You can’t claim a deduction for self-education if it doesn’t have a sufficient connection to your current work activities, or only relates in a general way to your employment, or if it enables you to get new employment or change employment.

Categories of expenses you can claim:

If you have established that you are eligible to claim self-education expenses, there are a number of expenses that can be claimed, which fall under five categories.

1. Category A: Other:

Expenses that fall under Other can include tuition fees, textbooks, stationery, union fees, student services and amenities fees, public transport fares, car expenses worked out using the logbook method (not including decline in value) and running expenses for a room set aside specifically for study.

2. Category B: Decline in Value:

Depreciation deductions such as a computer, desk, or car (if you are claiming a deduction in Category A under the logbook method). The depreciated items are assets that cost more than $300 each.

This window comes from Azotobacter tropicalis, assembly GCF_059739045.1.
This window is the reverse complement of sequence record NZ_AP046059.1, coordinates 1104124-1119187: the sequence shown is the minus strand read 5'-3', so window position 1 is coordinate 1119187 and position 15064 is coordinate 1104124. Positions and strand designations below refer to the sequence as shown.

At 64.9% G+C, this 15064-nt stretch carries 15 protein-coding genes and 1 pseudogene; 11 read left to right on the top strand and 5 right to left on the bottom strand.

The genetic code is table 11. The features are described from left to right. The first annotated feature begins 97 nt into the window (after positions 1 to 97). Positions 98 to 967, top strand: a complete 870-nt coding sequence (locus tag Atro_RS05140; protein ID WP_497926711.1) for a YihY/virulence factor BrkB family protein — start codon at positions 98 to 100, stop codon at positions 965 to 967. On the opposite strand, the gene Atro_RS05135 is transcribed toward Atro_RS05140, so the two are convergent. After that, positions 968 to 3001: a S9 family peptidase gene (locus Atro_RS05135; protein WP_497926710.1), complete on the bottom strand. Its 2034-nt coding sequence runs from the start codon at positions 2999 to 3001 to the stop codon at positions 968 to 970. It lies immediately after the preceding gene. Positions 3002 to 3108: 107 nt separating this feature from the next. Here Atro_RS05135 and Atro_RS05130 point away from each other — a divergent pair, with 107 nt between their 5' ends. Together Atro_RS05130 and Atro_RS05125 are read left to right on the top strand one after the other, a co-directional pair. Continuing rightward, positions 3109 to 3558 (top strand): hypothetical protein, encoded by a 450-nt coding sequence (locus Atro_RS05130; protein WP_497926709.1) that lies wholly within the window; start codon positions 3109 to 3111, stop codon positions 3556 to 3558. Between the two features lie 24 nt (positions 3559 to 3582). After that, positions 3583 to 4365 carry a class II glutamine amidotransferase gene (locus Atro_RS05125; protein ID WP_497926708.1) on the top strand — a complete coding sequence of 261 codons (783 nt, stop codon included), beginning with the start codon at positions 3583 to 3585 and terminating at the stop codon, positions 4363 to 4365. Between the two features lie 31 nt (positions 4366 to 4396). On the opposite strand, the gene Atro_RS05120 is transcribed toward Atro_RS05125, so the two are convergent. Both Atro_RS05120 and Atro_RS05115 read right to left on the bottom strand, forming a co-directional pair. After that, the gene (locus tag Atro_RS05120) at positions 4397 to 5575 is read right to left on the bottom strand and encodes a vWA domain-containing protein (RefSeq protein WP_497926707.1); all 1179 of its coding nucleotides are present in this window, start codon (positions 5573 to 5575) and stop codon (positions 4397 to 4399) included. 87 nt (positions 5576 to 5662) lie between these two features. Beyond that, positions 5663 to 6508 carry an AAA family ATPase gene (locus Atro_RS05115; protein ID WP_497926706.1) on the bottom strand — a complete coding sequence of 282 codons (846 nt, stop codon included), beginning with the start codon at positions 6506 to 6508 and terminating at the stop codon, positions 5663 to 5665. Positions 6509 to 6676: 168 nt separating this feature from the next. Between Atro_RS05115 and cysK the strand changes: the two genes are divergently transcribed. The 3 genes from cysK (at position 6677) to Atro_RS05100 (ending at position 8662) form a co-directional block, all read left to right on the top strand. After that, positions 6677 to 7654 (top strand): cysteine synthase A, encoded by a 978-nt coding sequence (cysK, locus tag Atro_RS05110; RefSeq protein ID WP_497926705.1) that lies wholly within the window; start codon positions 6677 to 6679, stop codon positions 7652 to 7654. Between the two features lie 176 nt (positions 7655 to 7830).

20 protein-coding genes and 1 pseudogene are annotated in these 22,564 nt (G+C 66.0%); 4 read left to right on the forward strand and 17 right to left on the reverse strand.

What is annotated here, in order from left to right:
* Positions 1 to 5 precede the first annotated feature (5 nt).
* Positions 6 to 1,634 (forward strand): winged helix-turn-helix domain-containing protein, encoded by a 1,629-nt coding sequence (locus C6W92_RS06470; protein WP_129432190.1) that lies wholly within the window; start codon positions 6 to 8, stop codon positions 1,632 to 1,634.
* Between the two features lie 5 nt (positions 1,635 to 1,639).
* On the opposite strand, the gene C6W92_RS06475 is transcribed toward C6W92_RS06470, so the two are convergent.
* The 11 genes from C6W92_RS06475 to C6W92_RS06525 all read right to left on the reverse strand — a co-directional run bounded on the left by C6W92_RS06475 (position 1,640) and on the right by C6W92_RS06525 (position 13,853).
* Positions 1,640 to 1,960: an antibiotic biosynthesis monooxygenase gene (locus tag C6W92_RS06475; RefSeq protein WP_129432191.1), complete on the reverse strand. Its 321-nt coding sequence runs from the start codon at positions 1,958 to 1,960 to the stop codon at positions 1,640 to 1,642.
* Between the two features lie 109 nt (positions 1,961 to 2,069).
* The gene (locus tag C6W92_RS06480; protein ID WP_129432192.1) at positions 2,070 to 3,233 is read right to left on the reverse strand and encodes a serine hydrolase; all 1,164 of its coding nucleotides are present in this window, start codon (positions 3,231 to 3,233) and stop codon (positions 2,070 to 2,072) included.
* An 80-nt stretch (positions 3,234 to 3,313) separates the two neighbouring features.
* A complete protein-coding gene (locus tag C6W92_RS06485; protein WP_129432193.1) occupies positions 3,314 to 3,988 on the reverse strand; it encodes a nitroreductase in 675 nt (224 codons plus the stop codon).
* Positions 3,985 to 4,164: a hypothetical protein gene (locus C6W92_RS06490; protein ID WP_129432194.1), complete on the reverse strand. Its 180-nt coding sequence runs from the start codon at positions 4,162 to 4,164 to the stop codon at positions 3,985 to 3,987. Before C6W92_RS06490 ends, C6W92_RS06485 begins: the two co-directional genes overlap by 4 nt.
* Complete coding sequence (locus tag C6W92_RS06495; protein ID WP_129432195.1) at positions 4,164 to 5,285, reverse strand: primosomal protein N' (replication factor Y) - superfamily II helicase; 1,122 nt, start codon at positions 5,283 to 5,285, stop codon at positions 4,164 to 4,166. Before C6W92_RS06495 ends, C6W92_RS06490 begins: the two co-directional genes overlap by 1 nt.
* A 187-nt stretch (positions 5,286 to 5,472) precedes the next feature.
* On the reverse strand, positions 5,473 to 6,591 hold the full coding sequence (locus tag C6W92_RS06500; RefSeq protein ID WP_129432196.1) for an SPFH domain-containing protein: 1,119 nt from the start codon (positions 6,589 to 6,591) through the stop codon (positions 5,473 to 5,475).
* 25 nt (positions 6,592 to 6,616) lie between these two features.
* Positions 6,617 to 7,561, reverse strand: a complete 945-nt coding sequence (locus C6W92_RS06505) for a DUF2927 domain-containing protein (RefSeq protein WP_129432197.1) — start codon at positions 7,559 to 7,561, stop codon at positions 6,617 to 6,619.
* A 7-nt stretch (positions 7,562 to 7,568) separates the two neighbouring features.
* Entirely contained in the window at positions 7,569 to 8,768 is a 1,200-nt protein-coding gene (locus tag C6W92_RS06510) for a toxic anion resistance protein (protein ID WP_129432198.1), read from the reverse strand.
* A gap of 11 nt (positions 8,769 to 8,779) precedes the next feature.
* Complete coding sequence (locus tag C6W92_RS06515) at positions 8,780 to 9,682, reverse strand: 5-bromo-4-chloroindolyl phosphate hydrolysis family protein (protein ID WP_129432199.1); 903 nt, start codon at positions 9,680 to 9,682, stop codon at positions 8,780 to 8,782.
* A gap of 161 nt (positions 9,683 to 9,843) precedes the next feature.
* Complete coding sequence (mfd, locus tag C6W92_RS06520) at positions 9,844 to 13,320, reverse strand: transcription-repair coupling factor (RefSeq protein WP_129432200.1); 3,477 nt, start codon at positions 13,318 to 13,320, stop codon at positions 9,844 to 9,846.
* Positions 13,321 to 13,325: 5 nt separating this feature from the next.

3. Category C: Repair Expenses: Repair costs to assets used for self-education purposes, although this doesn’t include car repairs expenses as they would be included in either Category A or Category D.

4. Category D: Car Expenses: Car expenses using the cents per kilometre method. You can’t use this method if you have used the logbook method in Category A.

5. Category E: Non-deductible Expenses

Expenses you have incurred but can’t use as a deduction, for example, if you travel from your home, to your place or education and then to your workplace, you cannot claim the travel from your place of education to the workplace, but you can include it as a Category E expense.

Expenses you can claim:

Below is a list of expenses you can claim:

  • Tuition fees, including fees payable under FEE-HELP, VET Student Loan (this doesn’t include expenses paid under HECS-HELP)

  • Self-education expenses paid for with your OS-HELP loan

  • Textbooks

  • Stationery

  • Photocopying

  • Computer expenses – this includes interest on money you borrow to finance the cost of a computer, the cost of repairing the computer and the depreciation on the cost of the computer.

  • Student union fees

  • Student services and amenities fees